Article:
The last two installments of this column looked at the criteria packagers consider most and least important when selecting a system integrator for an automation project, at least according to the end users who responded to PD's recent Automation in Packaging survey (www.packagingdigest.com/automationresearch). Topping the list was cost. At the bottom were afiliations with preferred vendors.
Reasonable arguments could be made to explain both of those findings, but the last three criteria on the list, financial stability, business skills and professional certifications/awards, really shouldn't be last. After all, what good would it do to hire the most cost-effective systems integrator if their financial stability and business skills proved to be so poor that they couldn't survive the end of the project? Perhaps the problem is that packagers think these particular criteria are too difficult to verify. After all, who would a packager turn to for an independent evaluation of an integrator's viability as a business?
The answer is the Control System Integrators Association (CSIA). The CSIA's Certified Member program is designed to help identify integrators capable of delivering successful projects in a consistent fashion using sound business practices.
To become certified, CSIA members must meet stringent performance standards measured in an intensive audit conducted by an independent third-party consulting firm. The audit verifies that the integrator has—and actually adheres to—policies governing general management, financial management, project management, quality management, technical management, human resources and business development.
The certification audit is specific to the control system-integration industry, and the auditors are all industry veterans. End users need not be familiar with the operations of a successful system-integration business in order to assess a particular integrator's viability. They need only visit the CSIA's website, www.controlsys.org, and check the Certified Members list for the integrator's name. For end users that don't already have a list of integrators under consideration, the CSIA's website offers a search engine that can locate certified members focused on specific industries, including packaging.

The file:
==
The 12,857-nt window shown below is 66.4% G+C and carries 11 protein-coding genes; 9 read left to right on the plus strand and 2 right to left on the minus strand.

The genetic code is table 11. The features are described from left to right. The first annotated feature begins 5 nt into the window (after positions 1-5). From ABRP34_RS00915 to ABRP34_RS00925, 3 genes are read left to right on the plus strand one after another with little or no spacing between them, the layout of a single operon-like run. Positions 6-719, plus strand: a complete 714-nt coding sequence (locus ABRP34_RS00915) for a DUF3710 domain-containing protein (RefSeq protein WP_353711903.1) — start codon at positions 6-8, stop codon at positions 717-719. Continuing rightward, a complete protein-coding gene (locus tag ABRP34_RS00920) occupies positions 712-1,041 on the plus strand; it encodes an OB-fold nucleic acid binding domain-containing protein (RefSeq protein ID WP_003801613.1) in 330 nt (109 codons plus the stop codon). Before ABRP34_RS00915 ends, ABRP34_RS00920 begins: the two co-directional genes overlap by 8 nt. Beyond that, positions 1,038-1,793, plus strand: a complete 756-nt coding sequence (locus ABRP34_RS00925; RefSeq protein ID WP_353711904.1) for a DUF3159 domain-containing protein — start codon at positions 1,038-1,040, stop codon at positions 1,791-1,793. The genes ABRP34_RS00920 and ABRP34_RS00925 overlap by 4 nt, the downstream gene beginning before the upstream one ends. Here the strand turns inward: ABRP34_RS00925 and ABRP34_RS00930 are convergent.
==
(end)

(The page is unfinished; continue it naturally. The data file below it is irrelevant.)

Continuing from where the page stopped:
The CSIA also offers all of its members a blueprint for running a successful business, so even associate membership can be a plus. The organization's collection of Best Practices & Benchmarks represents the combined experience of their most successful members and many member clients from a broad range of industries. The Certified Member audit is based on these recommended practices. But with only 94 CSIA-certified integrators to choose from, packagers may not be able to rely exclusively on the CSIA's audit process to help assess every job candidate. But if a member has the right expertise, there's no reason to ignore business skills as a criterion.